export default vs export in TypeScript

[DRAFT]

This blog is about the pros and cons of these two module export styles:

// default exports
export default class Foo { }

// named exports
export class Bar { }  

Some statistics

TODO: This is actually quite hard to analyze, because it is hard to determine how to do a regex search for a named export and it is hard to distinguish build and bundle results from source code.

Number of *.ts files that contain a single default export or a single named export.

                                          single default export     single named export
github.com:Microsoft/vscode/src  
github.com:Microsoft/TypeScript/src  
github.com:angular/angular/some-dir  
github.com:angular/angular-cli/some-dir    

Quotes in favor of default exports

If you’re only exporting a single class or function, use export default... This makes both importing and actually using the import a little easier... This is optimal for consumers. They can name your type whatever they want... and don’t have to do any excessive dotting to find your objects. (Modules - TypeScript, n.d.)

Red Flags... A file that has a single export class or export function (consider using export default). (Modules - TypeScript, n.d.)

The module syntax suggesting that the default export “is” the module may seem a bit strange, but it makes sense if you consider that one major design goal was to make default exports as convenient as possible. (Rauschmayer, 2014)

Quotes in favor of named exports

...why do we need named exports if we could simply default-export objects (like CommonJS)? The answer is that you can’t enforce a static structure via objects and lose all of the associated advantages. (Rauschmayer, 2014)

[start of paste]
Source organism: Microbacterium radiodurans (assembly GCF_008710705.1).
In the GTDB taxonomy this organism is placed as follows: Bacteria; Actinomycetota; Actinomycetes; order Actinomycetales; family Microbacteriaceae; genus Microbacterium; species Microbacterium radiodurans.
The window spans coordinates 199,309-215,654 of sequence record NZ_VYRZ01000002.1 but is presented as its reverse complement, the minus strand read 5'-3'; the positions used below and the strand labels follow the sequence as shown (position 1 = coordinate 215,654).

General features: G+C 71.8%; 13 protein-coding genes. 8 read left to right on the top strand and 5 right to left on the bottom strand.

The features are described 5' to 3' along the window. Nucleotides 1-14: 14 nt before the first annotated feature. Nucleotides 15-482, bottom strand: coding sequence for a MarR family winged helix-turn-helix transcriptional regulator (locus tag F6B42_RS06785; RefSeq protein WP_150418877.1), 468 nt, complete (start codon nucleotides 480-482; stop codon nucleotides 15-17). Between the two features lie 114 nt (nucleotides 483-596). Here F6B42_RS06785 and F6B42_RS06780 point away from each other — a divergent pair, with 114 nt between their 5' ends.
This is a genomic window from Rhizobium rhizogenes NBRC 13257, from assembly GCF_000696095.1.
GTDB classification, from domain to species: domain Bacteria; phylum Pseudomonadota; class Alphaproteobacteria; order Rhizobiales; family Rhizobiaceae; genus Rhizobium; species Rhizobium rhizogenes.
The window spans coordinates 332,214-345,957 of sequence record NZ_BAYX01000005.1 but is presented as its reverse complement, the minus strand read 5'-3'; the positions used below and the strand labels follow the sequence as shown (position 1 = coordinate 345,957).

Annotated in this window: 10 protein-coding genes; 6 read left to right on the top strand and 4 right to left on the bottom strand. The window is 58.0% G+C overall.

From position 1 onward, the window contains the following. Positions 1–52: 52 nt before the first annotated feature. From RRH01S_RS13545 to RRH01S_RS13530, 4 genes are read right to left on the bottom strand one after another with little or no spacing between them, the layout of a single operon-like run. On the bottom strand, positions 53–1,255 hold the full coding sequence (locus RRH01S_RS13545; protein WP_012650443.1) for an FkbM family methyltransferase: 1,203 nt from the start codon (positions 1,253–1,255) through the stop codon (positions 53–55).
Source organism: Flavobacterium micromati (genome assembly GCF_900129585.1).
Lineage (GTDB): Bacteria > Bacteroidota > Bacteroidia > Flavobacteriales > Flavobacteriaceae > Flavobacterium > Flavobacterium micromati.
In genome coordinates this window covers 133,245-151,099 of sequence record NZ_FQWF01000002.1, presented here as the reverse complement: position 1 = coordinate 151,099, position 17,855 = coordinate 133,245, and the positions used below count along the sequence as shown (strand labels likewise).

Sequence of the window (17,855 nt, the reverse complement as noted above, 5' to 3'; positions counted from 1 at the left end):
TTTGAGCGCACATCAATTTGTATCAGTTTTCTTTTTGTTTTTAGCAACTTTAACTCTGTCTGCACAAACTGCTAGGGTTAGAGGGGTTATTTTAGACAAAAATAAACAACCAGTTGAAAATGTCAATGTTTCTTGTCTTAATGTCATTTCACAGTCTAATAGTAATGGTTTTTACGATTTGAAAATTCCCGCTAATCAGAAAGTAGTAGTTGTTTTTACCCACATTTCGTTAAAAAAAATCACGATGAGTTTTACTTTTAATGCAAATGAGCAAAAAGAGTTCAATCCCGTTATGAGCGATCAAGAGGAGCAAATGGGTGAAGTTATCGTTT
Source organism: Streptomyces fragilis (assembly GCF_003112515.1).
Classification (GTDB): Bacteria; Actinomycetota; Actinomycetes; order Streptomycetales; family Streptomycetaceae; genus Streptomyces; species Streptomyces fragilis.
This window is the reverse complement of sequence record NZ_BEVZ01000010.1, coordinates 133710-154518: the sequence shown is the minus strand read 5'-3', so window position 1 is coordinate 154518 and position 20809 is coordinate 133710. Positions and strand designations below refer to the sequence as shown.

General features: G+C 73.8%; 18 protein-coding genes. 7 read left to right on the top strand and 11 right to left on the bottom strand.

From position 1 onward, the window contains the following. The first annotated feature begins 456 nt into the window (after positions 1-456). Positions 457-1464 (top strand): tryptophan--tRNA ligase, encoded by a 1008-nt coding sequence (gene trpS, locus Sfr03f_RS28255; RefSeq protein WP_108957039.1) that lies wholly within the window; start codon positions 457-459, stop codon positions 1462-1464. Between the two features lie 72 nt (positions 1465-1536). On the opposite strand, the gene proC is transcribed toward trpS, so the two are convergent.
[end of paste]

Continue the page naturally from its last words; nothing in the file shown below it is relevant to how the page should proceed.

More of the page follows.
export default can lead to problems... There are a few maintainability concerns here... If you refactor Foo in foo.ts it will not rename it in bar.ts. If you end up needing to export more stuff from foo.ts (which is what many of your files will have) then you have to juggle the import syntax. (Syed, n.d.)

Bonus points: You even get autocomplete at this import {/here/} from "./foo"; cursor location. Gives your developers a bit of wrist relief. (Syed, n.d.)

Bonus points: Better commonJs experience. With default there is horrible experience for commonjs users who have to const {default} = require('module/foo'); instead of const {Foo} = require('module/foo'). (Syed, n.d.)

Bonus points: You don't get typos like one dev doing import Foo from "./foo"; and another doing import foo from "./foo"; (Syed, n.d.)

Bonus points: Auto import quickfix works better. You use Foo and auto import will write down import { Foo } from "./foo"; caus its a well defined name exported from a module. (Syed, n.d.)

Bonus points: Reexporting is unnecessarily hard. Reexporting is common for the root index file in npm packages e.g. import Foo from "./foo"; export { Foo } (with default) vs. export * from "./foo" (with named exports). (Syed, n.d.)

References

Microsoft (n.d) Modules - TypeScript. Retrieved from https://www.typescriptlang.org/docs/handbook/modules.html on 2017, August 25

Rauschmayer, A (2014, September 07) ECMAScript 6 modules: the final syntax [Blog post]. Retrieved from http://2ality.com/2014/09/es6-modules-final.html on 2017, August 25

Syed, B (n.d) Avoid Export Default - TypeScript. Retrieved from https://basarat.gitbooks.io/typescript/docs/tips/defaultIsBad.html on 2017, August 25

ECMAScript Discussion Archives (n.d.) ModuleImport. Retrieved from https://esdiscuss.org/topic/moduleimport on 2017, Auguest 25.

APA reference style: http://blog.apastyle.org/apastyle/2010/11/how-to-cite-something-you-found-on-a-website-in-apa-style.html)